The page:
Last Updated Sep 25, 2015 2:56 PM EDT
Volkswagen on Friday appointed the head of its Porsche brand, Matthias Mueller, as its new CEO, with the announcement coming a week after the German carmaker was found to have cheated emission tests, leaving it facing international probes, lawsuits and potentially hefty fines.
"Under my leadership, Volkswagen will do everything it can to develop and implement the most stringent compliance and governance standards in our industry," Mueller, 62, said in a statement issued following a meeting of the company's 20-person supervisory board at VW headquarters in Wolfsburg, Germany.
Backed by the family that holds a majority state in VW, Mueller takes the helm as the company contends with a diesel-rigging scandal that prompted Wednesday's resignation of Martin Winterkorn.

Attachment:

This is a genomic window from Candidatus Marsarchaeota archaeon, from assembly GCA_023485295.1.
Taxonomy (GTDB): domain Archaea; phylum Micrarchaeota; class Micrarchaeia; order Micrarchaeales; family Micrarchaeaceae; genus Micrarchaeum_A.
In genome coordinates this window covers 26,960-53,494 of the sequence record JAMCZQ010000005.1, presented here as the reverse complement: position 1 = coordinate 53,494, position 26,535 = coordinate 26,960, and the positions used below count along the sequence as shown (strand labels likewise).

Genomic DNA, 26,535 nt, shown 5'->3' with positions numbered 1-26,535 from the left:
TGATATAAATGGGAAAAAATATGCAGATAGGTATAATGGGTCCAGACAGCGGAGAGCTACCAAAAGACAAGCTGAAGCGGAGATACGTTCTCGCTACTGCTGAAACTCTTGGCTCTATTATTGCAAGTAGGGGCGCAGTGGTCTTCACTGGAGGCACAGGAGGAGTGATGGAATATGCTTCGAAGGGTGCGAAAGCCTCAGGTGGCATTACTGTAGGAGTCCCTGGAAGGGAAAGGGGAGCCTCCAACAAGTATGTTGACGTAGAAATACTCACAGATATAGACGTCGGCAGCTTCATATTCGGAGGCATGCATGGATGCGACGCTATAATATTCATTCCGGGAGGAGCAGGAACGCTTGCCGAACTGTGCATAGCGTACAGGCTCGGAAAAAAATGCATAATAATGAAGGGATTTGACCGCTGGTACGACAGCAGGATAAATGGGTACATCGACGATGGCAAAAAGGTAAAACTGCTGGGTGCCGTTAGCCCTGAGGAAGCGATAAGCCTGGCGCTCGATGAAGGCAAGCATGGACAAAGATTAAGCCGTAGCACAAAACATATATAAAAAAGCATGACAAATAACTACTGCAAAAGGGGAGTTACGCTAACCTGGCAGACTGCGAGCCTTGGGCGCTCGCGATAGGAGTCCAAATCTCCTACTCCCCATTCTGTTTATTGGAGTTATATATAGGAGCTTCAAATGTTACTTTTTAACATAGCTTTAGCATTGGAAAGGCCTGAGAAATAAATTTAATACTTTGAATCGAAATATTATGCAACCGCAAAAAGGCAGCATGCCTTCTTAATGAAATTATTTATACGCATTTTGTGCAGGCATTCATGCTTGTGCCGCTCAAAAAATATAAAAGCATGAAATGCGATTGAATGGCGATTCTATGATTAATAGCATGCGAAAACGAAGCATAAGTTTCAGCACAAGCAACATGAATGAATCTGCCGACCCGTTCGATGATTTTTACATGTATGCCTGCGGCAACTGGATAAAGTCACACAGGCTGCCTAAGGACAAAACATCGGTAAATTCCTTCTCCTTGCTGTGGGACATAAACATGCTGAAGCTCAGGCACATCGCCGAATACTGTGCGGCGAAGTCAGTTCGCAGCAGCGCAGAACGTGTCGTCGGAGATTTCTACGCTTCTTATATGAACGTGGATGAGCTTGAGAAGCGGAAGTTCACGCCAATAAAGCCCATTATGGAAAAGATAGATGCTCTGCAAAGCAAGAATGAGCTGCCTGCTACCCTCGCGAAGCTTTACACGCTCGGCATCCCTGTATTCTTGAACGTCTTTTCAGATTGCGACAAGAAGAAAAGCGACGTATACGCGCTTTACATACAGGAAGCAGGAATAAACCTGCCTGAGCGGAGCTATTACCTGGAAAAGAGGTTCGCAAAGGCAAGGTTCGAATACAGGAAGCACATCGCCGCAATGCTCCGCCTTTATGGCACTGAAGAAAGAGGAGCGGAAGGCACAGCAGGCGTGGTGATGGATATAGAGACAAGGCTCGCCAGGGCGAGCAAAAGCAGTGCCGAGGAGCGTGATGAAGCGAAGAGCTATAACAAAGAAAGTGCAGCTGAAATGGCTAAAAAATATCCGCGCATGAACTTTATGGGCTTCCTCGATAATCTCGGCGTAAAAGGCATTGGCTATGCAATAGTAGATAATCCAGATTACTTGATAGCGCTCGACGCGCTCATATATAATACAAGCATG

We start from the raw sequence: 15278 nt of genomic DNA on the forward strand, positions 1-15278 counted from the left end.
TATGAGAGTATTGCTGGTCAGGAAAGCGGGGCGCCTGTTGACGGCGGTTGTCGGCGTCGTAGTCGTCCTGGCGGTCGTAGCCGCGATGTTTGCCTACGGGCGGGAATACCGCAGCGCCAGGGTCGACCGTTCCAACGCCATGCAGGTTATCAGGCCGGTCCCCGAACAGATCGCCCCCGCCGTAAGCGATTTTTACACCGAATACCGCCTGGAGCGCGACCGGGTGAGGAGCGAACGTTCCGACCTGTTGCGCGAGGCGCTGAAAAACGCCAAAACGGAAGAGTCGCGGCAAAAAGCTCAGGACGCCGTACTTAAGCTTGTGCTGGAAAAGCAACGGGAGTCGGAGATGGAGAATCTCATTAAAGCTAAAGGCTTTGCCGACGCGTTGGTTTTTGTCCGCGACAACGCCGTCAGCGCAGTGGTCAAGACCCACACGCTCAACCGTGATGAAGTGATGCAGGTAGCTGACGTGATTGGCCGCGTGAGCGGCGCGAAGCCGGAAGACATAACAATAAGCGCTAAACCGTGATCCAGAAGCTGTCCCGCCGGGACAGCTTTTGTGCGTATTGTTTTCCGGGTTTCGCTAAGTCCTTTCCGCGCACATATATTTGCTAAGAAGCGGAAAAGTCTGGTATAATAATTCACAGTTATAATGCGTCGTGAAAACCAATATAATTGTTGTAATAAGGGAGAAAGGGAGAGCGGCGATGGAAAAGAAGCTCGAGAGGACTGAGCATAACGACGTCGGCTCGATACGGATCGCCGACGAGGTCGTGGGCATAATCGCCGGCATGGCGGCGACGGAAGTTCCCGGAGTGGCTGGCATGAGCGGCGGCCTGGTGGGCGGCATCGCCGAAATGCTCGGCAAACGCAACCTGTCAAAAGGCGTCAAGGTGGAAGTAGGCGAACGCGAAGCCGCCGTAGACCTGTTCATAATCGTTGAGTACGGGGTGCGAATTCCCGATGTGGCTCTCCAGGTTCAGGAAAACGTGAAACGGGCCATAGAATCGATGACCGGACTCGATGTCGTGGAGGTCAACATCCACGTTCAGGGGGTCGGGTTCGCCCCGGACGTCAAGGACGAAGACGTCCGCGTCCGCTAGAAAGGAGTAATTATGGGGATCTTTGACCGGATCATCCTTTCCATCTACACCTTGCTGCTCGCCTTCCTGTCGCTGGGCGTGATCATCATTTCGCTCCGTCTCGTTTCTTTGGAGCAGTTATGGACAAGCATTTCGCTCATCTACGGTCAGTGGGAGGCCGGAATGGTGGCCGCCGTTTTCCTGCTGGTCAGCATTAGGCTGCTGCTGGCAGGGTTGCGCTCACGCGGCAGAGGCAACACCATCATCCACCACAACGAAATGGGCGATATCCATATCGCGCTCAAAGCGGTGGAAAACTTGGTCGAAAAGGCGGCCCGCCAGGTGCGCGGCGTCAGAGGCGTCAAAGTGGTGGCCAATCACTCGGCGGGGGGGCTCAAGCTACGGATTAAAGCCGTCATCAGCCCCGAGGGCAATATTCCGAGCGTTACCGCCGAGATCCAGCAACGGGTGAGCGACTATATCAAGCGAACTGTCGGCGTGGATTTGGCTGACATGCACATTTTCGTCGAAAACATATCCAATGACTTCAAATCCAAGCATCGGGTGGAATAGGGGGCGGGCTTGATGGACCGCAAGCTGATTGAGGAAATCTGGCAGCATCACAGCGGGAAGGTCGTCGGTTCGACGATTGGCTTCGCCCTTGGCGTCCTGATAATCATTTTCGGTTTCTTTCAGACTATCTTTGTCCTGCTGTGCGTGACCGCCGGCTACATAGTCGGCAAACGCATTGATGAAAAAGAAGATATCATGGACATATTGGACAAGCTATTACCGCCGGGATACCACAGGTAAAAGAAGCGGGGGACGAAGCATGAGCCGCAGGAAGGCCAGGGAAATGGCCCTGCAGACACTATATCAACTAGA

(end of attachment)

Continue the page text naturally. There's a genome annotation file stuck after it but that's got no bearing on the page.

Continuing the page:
The crisis wiped out $22.4 billion from the company's market value in a week's time, with Volkswagen saying 11 million vehicles globally could be impacted.
As Mueller took charge, Germany's transport minister said the automaker had manipulated test results for roughly 2.8 million vehicles in the country, far more than the nearly 500,000 diesels involved in the United States.
Acting Chairman Berthold Huber apologized on behalf of the company, saying "the manipulation of tests for diesel engines is a moral and political disaster."